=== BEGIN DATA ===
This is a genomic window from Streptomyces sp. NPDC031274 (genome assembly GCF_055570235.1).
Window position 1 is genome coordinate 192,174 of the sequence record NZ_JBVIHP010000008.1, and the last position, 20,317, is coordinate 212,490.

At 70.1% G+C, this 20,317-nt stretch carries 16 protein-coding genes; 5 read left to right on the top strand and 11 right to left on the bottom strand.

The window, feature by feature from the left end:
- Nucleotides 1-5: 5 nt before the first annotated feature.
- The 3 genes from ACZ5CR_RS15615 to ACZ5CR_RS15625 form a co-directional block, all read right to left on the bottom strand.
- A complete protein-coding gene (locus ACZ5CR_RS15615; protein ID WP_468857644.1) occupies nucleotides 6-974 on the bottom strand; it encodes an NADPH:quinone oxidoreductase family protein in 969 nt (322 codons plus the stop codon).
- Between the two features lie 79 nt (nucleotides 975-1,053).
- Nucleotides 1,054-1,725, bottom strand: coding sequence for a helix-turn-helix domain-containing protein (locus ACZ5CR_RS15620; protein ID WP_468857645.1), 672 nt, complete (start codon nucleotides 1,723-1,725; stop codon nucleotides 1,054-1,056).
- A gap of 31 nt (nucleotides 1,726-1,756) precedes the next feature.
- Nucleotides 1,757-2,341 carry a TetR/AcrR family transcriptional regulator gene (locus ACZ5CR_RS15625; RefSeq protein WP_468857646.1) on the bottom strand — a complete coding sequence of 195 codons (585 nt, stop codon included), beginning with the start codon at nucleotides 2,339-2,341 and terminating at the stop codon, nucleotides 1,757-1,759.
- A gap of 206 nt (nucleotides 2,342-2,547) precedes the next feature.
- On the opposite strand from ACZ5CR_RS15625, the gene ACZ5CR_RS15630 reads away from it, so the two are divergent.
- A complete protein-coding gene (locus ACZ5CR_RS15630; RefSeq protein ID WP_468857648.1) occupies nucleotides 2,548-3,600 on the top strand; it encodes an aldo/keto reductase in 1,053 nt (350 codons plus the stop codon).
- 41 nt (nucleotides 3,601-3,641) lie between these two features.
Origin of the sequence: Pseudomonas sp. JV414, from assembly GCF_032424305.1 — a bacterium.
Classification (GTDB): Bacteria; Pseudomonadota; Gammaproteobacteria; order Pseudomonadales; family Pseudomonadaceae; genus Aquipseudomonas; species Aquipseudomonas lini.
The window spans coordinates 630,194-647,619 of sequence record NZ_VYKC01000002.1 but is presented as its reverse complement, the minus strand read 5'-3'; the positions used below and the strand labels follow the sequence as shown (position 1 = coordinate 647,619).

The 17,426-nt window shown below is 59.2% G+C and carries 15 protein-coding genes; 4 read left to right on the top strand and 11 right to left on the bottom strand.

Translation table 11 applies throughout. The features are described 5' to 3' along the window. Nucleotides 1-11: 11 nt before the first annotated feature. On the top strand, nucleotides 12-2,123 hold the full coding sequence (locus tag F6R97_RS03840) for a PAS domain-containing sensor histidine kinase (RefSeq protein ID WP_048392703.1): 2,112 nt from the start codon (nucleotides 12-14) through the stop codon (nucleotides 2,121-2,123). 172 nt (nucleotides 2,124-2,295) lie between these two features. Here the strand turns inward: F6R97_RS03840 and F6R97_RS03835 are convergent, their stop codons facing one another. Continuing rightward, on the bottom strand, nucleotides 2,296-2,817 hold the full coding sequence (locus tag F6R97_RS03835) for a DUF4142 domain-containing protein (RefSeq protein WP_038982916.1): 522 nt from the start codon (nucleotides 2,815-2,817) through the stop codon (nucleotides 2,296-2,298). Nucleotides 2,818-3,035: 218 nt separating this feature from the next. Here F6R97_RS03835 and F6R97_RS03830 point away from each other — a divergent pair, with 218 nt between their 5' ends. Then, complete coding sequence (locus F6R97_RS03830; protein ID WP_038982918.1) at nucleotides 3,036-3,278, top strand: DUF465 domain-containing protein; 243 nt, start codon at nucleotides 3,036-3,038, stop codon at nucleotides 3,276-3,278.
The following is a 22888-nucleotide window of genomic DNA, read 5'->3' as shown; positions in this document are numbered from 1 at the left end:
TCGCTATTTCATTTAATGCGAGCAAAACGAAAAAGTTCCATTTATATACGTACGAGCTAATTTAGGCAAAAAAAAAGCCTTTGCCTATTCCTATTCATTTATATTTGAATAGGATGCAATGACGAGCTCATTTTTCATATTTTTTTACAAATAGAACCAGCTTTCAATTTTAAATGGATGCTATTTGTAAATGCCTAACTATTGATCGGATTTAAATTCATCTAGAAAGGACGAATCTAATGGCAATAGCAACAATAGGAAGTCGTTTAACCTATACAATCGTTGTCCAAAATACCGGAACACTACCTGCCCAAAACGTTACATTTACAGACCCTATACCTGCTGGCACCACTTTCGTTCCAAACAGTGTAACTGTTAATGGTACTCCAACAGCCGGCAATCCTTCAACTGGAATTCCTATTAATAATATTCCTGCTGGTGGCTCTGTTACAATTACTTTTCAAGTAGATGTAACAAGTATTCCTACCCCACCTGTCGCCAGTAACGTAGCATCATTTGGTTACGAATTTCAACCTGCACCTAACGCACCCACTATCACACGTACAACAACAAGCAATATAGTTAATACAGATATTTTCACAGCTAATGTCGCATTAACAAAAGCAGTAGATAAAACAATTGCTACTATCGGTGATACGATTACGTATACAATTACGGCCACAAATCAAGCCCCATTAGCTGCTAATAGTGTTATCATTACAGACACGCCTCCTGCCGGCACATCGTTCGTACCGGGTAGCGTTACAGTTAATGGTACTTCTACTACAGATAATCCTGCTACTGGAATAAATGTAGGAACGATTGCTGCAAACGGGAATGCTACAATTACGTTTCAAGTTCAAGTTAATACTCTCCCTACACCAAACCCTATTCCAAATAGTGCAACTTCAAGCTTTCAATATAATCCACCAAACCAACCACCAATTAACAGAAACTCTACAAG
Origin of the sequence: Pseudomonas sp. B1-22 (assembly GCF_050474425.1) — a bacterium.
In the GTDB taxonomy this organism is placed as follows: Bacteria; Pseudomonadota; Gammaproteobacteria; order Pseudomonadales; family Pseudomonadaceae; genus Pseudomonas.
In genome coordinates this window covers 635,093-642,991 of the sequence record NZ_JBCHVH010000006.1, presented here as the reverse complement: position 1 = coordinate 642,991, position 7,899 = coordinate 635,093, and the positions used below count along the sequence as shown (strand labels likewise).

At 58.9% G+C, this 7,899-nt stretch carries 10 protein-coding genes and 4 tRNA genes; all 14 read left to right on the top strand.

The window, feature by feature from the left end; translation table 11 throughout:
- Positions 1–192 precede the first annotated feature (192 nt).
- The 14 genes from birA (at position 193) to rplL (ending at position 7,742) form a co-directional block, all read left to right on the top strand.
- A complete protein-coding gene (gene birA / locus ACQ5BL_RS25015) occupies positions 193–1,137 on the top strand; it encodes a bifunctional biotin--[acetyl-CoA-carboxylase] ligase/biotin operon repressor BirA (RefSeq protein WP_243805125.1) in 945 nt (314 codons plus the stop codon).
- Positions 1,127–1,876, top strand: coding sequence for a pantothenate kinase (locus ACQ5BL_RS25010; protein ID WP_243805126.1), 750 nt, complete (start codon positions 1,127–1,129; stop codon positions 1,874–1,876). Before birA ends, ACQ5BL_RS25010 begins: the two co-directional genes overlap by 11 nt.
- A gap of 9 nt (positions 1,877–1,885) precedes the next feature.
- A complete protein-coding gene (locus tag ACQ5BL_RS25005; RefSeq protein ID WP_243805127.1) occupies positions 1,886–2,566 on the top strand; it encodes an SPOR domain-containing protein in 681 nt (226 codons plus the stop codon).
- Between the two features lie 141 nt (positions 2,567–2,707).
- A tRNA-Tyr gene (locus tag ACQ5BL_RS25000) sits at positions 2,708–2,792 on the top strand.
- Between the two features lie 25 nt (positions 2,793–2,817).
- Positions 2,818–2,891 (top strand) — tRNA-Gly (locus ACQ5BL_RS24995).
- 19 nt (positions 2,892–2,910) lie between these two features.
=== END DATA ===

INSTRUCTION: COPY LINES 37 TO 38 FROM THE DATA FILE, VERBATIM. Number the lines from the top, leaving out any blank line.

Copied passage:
- Positions 2,818–2,891 (top strand) — tRNA-Gly (locus ACQ5BL_RS24995).
- 19 nt (positions 2,892–2,910) lie between these two features.